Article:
BY BRANDON GARSIDE
Ogden recognized with Blue Sky Legacy Award
In October, Rocky Mountain Power recognized Ogden City with the Blue Sky Legacy Community Award for its efforts to take the initiative for sustainability measure.
“We’re honored to have received this award,” Council Member Angela Choberka said. “We recognize the importance of transitioning to renewable energy, and while there’s still a long way for us to go, we’re grateful for the recognition of our efforts thus far.”
Through the Blue Sky program, Ogden has supported over 146,000 megawatt hours of renewable energy and continues to look for opportunities to be more energy efficient. Seventeen percent of Ogden residents are participating in renewable energy development, either through Blue Sky or their own on-site solar generation.
Catholic Community Services, the Ogden Rescue Mission, and the Ogden Nature Center have received grants through Blue Sky which will help generate over 2,000 megawatt hours each year. We thank Rocky Mountain Power for the Blue Sky Legacy Award.
“We’re proud of the forward-thinking leaders in our community,” Choberka added. “This is an undertaking where every bit of participation and consideration by residents and local organizations make a difference.”
In December of 2019, the Ogden City Council adopted a resolution to achieve a community goal of sourcing net-100% of electricity from renewable sources by 2030. City officials continue to evaluate the best method to reach this goal, including the consideration of continuing in the Community Renewable Energy Program.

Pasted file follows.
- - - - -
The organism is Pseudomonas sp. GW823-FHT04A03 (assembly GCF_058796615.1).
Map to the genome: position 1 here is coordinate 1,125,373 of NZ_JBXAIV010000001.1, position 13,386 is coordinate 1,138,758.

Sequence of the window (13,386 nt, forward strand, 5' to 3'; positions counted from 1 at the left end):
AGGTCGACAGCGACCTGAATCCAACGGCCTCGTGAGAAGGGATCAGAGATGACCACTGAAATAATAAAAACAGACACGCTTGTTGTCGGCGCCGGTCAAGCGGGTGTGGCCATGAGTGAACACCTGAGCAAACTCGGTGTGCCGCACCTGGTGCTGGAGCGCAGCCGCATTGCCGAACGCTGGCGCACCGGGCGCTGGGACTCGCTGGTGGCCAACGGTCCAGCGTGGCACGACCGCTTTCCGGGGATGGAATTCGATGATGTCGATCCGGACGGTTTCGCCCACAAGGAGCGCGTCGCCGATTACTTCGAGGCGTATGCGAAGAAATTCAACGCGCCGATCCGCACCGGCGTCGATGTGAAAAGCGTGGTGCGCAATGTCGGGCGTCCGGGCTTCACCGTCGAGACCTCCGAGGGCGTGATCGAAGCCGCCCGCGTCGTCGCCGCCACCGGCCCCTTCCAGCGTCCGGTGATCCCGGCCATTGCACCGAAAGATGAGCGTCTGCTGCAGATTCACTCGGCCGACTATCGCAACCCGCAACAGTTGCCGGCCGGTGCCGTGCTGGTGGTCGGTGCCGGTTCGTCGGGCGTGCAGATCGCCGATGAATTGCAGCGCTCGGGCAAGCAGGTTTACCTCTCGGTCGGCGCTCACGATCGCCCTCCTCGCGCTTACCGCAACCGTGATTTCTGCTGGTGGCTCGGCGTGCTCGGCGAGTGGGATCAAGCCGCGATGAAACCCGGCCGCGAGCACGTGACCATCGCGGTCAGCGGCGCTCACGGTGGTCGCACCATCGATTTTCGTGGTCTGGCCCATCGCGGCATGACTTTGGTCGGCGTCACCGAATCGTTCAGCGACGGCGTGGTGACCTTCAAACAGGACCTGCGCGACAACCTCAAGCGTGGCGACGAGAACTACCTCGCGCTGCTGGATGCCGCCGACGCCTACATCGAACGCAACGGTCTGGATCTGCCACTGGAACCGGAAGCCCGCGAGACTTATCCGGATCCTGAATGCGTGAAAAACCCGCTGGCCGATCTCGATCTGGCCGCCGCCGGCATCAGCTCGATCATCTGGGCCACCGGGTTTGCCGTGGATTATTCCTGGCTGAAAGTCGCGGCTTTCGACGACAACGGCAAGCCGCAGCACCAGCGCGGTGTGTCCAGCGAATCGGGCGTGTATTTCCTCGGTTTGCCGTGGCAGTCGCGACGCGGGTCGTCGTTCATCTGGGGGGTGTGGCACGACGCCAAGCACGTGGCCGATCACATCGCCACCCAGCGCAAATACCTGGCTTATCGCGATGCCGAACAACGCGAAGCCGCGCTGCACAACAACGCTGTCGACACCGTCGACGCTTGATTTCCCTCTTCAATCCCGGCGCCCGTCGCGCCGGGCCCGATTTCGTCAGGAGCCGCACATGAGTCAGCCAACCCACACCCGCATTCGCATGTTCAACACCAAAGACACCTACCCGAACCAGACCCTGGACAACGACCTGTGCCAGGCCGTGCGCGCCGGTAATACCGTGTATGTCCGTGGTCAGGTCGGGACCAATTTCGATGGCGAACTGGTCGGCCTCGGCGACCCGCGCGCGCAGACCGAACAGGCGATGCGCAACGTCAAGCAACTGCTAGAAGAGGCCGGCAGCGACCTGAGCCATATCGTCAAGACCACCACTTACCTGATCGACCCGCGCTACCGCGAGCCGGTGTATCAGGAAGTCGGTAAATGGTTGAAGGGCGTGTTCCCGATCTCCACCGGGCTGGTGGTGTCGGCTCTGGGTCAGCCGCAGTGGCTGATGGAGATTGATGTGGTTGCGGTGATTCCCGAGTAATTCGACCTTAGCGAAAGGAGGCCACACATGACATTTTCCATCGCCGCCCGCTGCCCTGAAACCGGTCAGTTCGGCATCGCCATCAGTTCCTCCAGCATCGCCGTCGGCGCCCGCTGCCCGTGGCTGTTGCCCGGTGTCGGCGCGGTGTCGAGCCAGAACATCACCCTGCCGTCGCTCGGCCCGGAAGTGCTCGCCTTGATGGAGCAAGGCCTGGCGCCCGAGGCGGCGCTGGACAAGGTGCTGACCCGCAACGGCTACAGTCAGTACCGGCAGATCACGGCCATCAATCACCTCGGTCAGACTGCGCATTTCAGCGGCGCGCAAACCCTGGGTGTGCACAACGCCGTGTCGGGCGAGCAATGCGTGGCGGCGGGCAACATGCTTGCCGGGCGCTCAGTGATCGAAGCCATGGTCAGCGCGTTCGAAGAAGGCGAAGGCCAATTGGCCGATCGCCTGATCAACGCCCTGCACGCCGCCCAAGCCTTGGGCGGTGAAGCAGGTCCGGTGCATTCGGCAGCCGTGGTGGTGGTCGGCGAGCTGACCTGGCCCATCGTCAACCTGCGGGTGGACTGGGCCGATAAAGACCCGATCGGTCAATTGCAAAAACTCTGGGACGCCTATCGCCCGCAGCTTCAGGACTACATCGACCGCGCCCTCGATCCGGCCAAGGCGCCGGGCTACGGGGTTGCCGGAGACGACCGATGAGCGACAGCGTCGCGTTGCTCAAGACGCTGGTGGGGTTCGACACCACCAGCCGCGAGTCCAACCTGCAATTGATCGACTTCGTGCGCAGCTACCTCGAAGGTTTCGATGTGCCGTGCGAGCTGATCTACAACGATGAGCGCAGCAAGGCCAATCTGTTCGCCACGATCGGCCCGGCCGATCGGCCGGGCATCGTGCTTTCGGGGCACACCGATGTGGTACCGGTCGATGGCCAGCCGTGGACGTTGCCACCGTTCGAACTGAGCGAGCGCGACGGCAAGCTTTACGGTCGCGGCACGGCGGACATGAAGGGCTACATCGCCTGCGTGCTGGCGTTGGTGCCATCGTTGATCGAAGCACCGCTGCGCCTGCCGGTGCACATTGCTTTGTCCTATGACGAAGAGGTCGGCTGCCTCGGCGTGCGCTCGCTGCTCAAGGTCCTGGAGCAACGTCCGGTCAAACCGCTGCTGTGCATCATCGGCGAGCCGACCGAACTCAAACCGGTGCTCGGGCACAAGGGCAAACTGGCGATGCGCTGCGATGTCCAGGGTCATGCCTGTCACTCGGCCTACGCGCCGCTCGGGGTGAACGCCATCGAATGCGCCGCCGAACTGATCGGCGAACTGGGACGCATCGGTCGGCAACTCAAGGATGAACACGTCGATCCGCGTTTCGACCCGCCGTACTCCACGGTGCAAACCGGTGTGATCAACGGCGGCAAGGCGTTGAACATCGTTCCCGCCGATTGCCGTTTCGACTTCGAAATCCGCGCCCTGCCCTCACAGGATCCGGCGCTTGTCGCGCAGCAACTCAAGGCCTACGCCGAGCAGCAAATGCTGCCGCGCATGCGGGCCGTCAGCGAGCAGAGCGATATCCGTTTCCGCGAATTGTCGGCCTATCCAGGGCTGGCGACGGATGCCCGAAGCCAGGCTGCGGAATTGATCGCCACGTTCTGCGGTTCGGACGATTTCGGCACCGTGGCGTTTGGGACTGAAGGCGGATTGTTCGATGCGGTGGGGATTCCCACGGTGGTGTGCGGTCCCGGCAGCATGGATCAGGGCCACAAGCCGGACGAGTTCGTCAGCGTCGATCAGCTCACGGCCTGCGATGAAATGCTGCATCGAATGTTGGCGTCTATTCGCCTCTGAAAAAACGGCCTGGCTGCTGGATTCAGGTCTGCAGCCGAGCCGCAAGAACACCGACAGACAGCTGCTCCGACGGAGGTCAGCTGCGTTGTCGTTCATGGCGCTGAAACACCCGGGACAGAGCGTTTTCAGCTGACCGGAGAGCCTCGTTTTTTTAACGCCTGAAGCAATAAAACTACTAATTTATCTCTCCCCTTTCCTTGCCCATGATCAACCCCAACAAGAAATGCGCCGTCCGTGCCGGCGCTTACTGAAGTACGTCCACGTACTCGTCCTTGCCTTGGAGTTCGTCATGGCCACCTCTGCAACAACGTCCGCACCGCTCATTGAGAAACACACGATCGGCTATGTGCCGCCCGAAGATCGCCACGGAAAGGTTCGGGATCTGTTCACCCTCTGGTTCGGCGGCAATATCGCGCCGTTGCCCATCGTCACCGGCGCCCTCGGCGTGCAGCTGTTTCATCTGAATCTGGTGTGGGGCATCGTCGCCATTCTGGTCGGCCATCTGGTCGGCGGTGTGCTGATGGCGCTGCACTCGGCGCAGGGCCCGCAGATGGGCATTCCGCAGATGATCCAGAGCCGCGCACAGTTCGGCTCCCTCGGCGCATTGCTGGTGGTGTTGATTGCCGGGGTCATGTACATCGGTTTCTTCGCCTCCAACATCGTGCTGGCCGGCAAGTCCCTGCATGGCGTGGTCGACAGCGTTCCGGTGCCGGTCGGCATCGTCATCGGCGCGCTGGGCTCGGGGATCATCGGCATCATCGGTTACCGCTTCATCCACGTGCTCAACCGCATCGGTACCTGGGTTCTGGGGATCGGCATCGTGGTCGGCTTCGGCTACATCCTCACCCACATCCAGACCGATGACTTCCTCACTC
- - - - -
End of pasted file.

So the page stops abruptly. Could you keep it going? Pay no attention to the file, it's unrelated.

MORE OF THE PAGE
Ogden City is required by state law to adopt new district maps every 10 years, after each census is performed, regardless of whether there are changes in population or not. Before the city can start drawing new voting boundaries, the county must provide preliminary data from the state. Weber County analyzes this data and creates voting precincts. Voting precincts are the foundation for building voting districts. The county will create 28 voting precincts in Ogden City, and then the city will use these precincts to decide boundaries for city council districts.
“This is a rare opportunity to reevaluate the municipal districts within Ogden City, and we aren’t taking it lightly,” Council Chair Bart Blair said. “We’re looking at different options and the history of the districts to ensure that they are equitable for Ogden residents.”
The COVID-19 pandemic delayed last year’s census. As a result, the Census Bureau was unable to transmit its data in a timely manner. Weber County is expected to transmit its data to the council sometime in November. After a work session discussion on December 14th, the council will then approve the boundaries in the meeting on December 21st. While the council will be unable to change the voting precincts determined by the county, it may adjust the Ogden City Municipal District boundaries.
Opportunities to provide public input on this issue will be available in the meeting on December 21st.
The council office has been proactive with redistricting by working closely with county officials to have a clear understanding of the process to avoid any issues with the tight timeline. The council also had an in-depth discussion on redistricting in its strategy session on September 21st.